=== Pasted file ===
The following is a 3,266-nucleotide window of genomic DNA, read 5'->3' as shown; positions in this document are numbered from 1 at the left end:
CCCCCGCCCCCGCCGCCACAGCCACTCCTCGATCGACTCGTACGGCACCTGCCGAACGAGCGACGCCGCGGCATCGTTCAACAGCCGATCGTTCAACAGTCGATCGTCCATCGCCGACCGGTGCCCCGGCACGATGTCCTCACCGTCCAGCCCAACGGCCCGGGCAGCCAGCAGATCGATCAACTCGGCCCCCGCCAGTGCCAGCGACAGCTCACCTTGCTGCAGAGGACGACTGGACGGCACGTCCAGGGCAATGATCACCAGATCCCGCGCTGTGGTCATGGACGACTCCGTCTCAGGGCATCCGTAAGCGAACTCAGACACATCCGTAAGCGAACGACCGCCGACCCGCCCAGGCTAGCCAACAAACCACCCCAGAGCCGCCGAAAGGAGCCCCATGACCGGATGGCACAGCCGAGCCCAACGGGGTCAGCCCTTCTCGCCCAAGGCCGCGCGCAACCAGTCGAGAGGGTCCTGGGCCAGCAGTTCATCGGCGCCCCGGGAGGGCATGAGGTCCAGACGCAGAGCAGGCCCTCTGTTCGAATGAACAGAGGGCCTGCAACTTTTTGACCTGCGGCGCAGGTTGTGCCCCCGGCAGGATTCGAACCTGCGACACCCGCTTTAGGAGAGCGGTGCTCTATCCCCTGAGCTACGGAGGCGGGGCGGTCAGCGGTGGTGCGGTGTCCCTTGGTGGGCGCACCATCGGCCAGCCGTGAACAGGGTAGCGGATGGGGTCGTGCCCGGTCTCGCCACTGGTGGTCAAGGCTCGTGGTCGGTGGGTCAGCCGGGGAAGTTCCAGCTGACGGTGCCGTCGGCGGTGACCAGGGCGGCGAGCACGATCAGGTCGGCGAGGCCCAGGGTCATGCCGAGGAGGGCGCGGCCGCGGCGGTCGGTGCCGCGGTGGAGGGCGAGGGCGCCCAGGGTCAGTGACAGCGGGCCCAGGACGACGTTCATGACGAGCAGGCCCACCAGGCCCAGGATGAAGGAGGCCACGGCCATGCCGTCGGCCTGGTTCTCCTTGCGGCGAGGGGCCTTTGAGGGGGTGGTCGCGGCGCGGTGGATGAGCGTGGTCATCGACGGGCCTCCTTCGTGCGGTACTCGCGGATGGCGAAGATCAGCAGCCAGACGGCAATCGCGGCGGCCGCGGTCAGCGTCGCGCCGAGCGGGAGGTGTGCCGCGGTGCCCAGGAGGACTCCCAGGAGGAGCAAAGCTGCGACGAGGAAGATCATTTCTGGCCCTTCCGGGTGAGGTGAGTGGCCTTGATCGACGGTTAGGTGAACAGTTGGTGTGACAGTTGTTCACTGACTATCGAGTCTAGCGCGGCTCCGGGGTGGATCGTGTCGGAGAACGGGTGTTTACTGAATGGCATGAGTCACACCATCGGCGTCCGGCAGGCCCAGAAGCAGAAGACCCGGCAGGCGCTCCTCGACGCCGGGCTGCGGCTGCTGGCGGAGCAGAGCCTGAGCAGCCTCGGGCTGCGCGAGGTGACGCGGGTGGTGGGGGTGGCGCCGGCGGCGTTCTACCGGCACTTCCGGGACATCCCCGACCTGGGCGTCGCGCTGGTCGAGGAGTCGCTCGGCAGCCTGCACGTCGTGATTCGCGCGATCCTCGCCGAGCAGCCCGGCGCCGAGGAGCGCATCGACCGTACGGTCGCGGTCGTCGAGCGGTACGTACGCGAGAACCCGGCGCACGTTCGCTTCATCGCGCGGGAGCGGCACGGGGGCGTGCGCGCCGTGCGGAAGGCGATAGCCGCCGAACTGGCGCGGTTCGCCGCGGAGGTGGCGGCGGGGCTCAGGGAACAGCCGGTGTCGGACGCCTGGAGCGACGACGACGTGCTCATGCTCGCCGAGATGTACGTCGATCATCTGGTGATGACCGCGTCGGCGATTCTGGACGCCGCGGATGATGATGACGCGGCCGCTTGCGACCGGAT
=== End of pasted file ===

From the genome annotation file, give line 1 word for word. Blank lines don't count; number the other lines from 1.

The following is a 3,266-nucleotide window of genomic DNA, read 5'->3' as shown; positions in this document are numbered from 1 at the left end: